The 131 tax projects in these years have been located in 21 counties, with the top county double-digit totals being: Los Angeles (42), Marin (21), San Diego (20), and San Francisco (16). Additional counties include Alameda with 6 projects; Contra Costa Solano Counties with 3 projects, Butte, Napa, Merced, Sacramento, San Luis Obispo and Yolo with 2 projects each; Merced, San Luis Obispo, and Yolo Counties with 2 projects each; and Humboldt, San Benito, San Joaquin, Santa Clara, Santa Cruz, Siskiyou, Sonoma and Stanislaus Counties with 1 project each.

The top California projects over $40,000,000 during the past 10 years:

2005 Ferry Building, San Francisco $97,700,000
General Petroleum Building, Los Angeles $44,000,000
2007 Subway Terminal Building, Los Angeles $55,175,744
2009 Ford Assembly Plant, Richmond $54,900,000
Pacific Electric Building, Los Angeles $52,612,555
Piers 1-1/2 and 3, San Francisco $47,320,695
Fort Baker, Sausalito (20 buildings) $40,798,472
2010 Fox Oakland Theatre, Oakland $79,500,000
2011 Presidio Public Health Service Hospital, San Francisco $75,034,443
2013 Central YMCA, San Francisco $57,000,000
Pier 15, San Francisco $180,170,000
2014 The Forum, Inglewood $78,723,091

Just as important are the smaller projects (in terms of certified expenses during the past 10 years) under $400,000:

2004 429 Normal Avenue, Chico  $160,000
2006 429 W. Third Street, Chico  $69,474
2008 640 West 8th Street, Long Beach  $84,804
Ah Louis Store, San Luis Obispo  $262,683
2010 CDW Historic Lawn Way Beach House, Capitola  $233,232
2012 529 Normal Avenue, Chico  $298,543
2014 Mom and Pops Saloon, San Juan Bautista  $126,000

The federal historic tax credits continue to stimulate their local communities and economies and enrich our lives in significant ways. They create jobs and are good for neighborhoods, the local economy, and the environment.

Annual Reports and PowerPoint presentations of all certified tax projects in California since 2005 are available at OHP's Certified California Tax Incentive Projects web page.

For more information on the tax credit program please contact us at or


In California, the Mills Act can be linked with the 20% historic preservation investment tax credit provided by the Federal Historic Preservation Tax Incentives Program and the Tax Reform Act of 1986. Federal affordable housing tax credits may also be utilized with these incentives to offset rehabilitation costs. Over a half billion dollars of private investment in California’s historic buildings is due in a large part to this program. Preservation tax incentives used on under-utilized or abandoned hotels, offices, stores, schools, warehouses, and factories give new uses that maintain their historic character and revitalize the property. For example:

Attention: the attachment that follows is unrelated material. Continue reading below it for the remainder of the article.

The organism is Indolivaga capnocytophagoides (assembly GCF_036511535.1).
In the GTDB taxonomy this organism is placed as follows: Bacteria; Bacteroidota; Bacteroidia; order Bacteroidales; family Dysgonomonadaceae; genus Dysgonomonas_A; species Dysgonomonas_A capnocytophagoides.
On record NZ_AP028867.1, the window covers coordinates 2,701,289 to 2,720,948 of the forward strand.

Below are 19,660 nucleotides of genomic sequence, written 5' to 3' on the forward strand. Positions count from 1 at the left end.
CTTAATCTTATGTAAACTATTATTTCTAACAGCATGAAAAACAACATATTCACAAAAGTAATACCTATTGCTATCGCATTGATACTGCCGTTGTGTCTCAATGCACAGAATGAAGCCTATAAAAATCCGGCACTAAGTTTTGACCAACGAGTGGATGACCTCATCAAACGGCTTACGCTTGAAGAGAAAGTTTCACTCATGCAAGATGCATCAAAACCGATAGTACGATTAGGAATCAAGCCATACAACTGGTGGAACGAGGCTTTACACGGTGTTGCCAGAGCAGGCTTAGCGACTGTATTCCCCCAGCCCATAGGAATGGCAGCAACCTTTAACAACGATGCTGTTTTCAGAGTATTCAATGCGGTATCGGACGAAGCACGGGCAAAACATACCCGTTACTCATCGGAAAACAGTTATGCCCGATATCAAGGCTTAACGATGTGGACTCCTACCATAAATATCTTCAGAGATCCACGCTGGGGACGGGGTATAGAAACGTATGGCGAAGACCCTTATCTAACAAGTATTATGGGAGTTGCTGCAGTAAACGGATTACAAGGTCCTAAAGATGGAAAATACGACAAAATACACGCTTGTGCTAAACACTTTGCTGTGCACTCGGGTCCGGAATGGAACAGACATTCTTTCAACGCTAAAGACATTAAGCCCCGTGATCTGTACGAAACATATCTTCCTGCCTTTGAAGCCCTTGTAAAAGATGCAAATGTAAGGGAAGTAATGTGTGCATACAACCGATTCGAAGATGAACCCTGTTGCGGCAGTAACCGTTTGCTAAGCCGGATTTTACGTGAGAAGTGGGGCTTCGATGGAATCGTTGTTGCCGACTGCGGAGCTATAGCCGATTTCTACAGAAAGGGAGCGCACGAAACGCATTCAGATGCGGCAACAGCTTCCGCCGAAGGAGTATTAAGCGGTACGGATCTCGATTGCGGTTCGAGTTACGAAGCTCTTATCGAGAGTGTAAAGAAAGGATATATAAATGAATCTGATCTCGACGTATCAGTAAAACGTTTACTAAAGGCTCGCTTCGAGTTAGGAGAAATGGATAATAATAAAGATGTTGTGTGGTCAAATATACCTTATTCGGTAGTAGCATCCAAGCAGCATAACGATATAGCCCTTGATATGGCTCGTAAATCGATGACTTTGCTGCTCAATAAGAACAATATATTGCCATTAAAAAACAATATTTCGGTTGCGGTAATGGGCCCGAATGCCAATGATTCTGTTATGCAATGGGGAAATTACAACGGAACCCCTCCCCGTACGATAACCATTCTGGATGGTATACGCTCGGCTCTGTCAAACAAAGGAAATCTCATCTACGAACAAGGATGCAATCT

The Pisgah Home District in Los Angeles is an example of an innovative tax incentive project that combined funding to rehabilitate existing buildings, while building new units, for moderate and low-income housing, and for community and social services.

Buildings 200, 201, and 202 at the San Diego Naval Training Station are a good model of how a grouping of functionally-related buildings, located on a base conversion property, can be utilized to provide new facilities for both non-profit and commercial uses.

The Judson Rives Building in Los Angeles is an example of a tax incentive project that transformed a multi-story office building into rental loft units, some with added balconies, and other amenities.

The Railway Express Agency Building in Sacramento is an excellent example of how a derelict abandoned industrial building can be rehabilitated for office and commercial use and help revitalize a tired area of a city.

Compatibility vs. Differentiation: A Discussion about Standard 9

As the result of a recent workshop on Integrity of Historic Resources, interest in the topic of compatibility vs. differentiation has been raised. In response to this interest, OHP is offering links to articles discussing the subtleties of meeting Standard 9 of the Secretary of the Interior's Standards, " work shall be differentiated from the old, and shall be compatible with the massing, size, scale, and architectural features to protect the historic integrity of the property and its environment."

The articles below are linked by permission from Traditional Building magazine. The roundtable on "Compatibility vs. Differentiation" moderated by Steven Semes published in February 2011 captures the difference in thinking on compatibility with Standard 9.

The follow-up article by Steven Semes in April 2011 highlights John Sandor's viewpoint during that Roundtable as a further avenue for discussion.

Readers are invited to share other articles on this or other topics of interest with OHP to further the preservation community's understanding of preservation, design and conformance to the Secretary of the Interior's Standards.

"Compatibility vs. Differentiation" by Steven Semes, Traditional Building February 2011

"After the Roundtable: Moving Forward in Preservation" by Steven Semes, Traditional Building April 2011

Secretary of the Interior's Standards for the Treatment of Historic Properties

SOIS for the Treatment of Historic Properties  [pdf - 2 pgs legal size]